This is a new field of application we are starting to develop this year. This new orientation is mainly due to the initiative of Pr Michel Haissaguerre an internationally renowned cardiologist, head of the cardiology department at the hospital “Haut Leveque” in Pessac near Bordeaux. He is applying for the creation in Bordeaux of an IHU (a new prestigious structure for medical research). His proposal “Liryc” will mix intimately research in cardiac rhythmology and mathematical modeling and computer simulation. Based on a previous experience of J. Henry in the field, we decided to reshape a part of the research activity of the team to this domain. The main objectives of this institute in which we will be involved are the improvement of the management of cardiac arrhytmias. More specifically Pr Haissaguerre's team made important progresses in the discovery of the role of pulmonary veins in the triggering of atrial fibrillation and its curative treatment by thermoablative therapy. Nevertheless there remain many open questions to fully understand the mechanisms at the origin of the atrial fibrillation and to improve its treatment. For example it is important to make the distinction between paroxystic and permanent fibrillation. The institute will also tackle the prevention of sudden death by ventricular fibrillation. This needs efficient diagnosis tools. Electrocardiographic imaging consists in reconstructing an epicardial map of potential from measurements on torso. From the mathematical viewpoint this is an inverse problem. Our targets in that domain are i) lead theoretical investigations on the nature of fibrillation ii) improve the existing monodomain and bidomain models to have a more realistic modeling of the cardiac tissue and its inhomogeneities which will be applied in a first step at the atrial level iii) improve the numerical methods to solve these models iv) enhance the precision of the resolution of the ECG inverse problem. These researches will be lead in collaboration with the teams of the former Cardiosense 3D project of INRIA.

We are pursuing the development of the theory of factorization of boundary value problems as described in
. Maria Orey who suspended her PhD thesis for a while due to health reason, has
resumed her work on extending the method of factorization to the analogous in infinite dimension of the

F. Jday has obtained also a clear formulation for the factorization of the Stokes equation.

A progress has been made in the attempt to extend the factorization method to parabolic evolution equation. It appears that it is not the evolution problem that can be factorized with
respact to space but the evolution operator

F. Jday is continuing his thesis co-supervised by A. Ben Abda and J. Henry. The use of the method of factorization for the data completion problem has been presented in a paper in Inverse Problems when the domain is a cylinder, both Dirichlet and Neumann data are known on one face and are to be estimated on the other. Dirichlet boundary conditions were assumed on the lateral boundary. In relation to the inverse problem in electrocardiology one has to take into account more complex geometries. F. Jday considered the domain limited by two concentric spheres. The method still applies considering the family of concentric spheres deduced by homothety.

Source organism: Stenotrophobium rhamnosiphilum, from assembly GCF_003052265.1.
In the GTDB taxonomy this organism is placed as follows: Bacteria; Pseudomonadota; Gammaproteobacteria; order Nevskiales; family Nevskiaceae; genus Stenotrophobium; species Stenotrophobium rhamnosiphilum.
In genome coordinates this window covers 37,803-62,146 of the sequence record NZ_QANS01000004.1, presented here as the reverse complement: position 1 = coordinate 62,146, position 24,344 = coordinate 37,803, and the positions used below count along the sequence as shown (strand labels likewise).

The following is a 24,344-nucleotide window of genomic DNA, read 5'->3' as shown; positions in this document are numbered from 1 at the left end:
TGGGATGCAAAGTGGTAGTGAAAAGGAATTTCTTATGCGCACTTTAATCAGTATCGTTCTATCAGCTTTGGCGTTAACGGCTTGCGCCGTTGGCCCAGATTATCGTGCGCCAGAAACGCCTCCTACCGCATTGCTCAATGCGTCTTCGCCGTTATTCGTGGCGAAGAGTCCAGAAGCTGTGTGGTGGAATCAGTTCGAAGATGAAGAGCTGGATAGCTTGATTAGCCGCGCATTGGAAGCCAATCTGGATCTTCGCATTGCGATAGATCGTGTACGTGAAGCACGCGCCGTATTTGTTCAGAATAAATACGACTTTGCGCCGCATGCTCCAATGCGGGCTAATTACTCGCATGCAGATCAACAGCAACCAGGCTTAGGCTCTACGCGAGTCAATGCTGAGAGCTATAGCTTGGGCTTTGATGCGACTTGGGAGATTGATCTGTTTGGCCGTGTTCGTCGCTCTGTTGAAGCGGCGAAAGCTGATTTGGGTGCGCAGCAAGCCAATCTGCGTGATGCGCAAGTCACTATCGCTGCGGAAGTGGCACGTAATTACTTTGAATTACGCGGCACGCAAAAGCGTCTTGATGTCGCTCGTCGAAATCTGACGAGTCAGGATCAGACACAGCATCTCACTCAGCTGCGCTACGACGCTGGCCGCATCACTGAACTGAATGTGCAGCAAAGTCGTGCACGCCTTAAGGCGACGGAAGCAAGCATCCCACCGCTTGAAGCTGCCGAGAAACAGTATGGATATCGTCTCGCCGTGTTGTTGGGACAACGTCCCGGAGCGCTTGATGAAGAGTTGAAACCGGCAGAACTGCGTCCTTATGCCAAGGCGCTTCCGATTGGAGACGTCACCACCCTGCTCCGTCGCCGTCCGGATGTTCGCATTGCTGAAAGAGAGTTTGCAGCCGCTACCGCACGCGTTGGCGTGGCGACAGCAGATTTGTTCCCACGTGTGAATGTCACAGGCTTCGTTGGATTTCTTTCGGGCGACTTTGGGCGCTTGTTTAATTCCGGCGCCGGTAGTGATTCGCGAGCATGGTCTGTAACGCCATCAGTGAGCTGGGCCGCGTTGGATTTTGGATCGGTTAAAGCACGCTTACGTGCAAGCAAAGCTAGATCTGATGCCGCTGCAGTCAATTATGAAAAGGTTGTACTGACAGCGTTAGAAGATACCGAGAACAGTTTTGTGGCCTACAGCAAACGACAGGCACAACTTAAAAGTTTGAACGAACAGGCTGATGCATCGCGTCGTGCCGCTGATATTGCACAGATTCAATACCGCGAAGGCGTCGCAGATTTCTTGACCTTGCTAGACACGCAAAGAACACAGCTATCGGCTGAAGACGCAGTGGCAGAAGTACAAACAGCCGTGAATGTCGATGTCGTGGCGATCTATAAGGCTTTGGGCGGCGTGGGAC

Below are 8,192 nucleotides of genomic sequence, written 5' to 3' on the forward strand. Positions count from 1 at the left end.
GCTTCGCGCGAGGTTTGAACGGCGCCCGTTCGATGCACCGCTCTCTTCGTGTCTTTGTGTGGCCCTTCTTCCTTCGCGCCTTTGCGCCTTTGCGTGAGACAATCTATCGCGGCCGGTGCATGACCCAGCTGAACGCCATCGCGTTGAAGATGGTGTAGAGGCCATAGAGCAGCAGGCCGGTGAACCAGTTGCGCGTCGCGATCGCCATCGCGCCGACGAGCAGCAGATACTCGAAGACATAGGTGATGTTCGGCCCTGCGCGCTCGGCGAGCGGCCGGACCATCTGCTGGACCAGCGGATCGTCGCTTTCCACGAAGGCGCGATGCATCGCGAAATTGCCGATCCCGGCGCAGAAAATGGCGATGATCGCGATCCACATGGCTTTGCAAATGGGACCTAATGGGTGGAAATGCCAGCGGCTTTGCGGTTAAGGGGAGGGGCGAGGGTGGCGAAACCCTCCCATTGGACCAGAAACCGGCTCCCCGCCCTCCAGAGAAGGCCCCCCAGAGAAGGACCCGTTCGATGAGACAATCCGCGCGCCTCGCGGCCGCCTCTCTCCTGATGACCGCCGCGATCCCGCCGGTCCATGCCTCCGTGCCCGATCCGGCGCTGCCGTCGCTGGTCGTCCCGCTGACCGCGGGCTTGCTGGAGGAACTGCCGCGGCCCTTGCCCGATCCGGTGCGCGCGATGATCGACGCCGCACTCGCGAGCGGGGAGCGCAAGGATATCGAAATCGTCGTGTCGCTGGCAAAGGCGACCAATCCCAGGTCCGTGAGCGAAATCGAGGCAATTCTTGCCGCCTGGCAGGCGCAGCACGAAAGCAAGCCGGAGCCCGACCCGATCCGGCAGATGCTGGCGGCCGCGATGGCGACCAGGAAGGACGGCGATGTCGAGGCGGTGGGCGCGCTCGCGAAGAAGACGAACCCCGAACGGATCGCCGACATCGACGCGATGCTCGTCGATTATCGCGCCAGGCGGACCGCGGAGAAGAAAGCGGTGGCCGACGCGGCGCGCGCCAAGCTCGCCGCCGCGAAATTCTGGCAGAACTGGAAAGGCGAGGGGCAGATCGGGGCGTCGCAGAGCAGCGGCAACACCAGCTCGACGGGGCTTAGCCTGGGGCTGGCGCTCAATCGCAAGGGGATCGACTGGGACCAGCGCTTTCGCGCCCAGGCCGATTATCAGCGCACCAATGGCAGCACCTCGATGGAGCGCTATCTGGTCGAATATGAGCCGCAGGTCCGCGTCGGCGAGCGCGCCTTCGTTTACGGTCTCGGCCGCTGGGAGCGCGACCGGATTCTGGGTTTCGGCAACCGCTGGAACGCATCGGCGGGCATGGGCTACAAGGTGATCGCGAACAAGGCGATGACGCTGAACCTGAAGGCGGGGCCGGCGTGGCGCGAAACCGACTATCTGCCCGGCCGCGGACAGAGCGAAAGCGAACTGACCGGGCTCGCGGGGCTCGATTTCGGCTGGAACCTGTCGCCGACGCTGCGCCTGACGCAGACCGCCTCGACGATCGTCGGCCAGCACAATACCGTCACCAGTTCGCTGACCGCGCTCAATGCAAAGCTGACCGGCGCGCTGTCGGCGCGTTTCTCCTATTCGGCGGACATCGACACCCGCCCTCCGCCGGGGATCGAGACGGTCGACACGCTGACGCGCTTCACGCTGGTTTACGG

During the second year of his PhD thesis G. Dumont continued to develop and refine a simulator of a population of leaky integrate and fire neurons, with a finite jump of potential response to a synaptic stimulation in order to compare with the results from another approach, the Fokker-Planck approach. It would be interesting to show that the Fokker Planck approach can be seen as a limiting case, for high frequency small jump of potential, of the one of B. Knight, L. Sirovich and L. Omurtag. At least it is suggested by the simulations. The second year focused on the study of mathematical aspects of the equation. The methods were inspired by the book of Benoit Perthame: Transport equation in biology. With these tools, the mathematical properties of the model of population density have been established: the existence and uniqueness of a solution. G. Dumont has also been able to establish that in special cases the equation has no solution, or more precisely that the solution blows up, assuming that there is no conduction delay of the spikes within the considered population. This blow up can be related to a synchronization. In case of a conduction delay the condition of existence of a solution are much larger. The situation of inhibiting synapses has also been studied. This has been submitted to the Journal of Mathematical Biosciences.

Using the principles of entropy, G. Dumont has shown that under certain circumstances the solution of the equation converges to a stationary solution and this can be interpreted as the desynchronization of the population of neurons.

Similar sudies have been done on the thetaneuron model which accounts for self spiking neurons.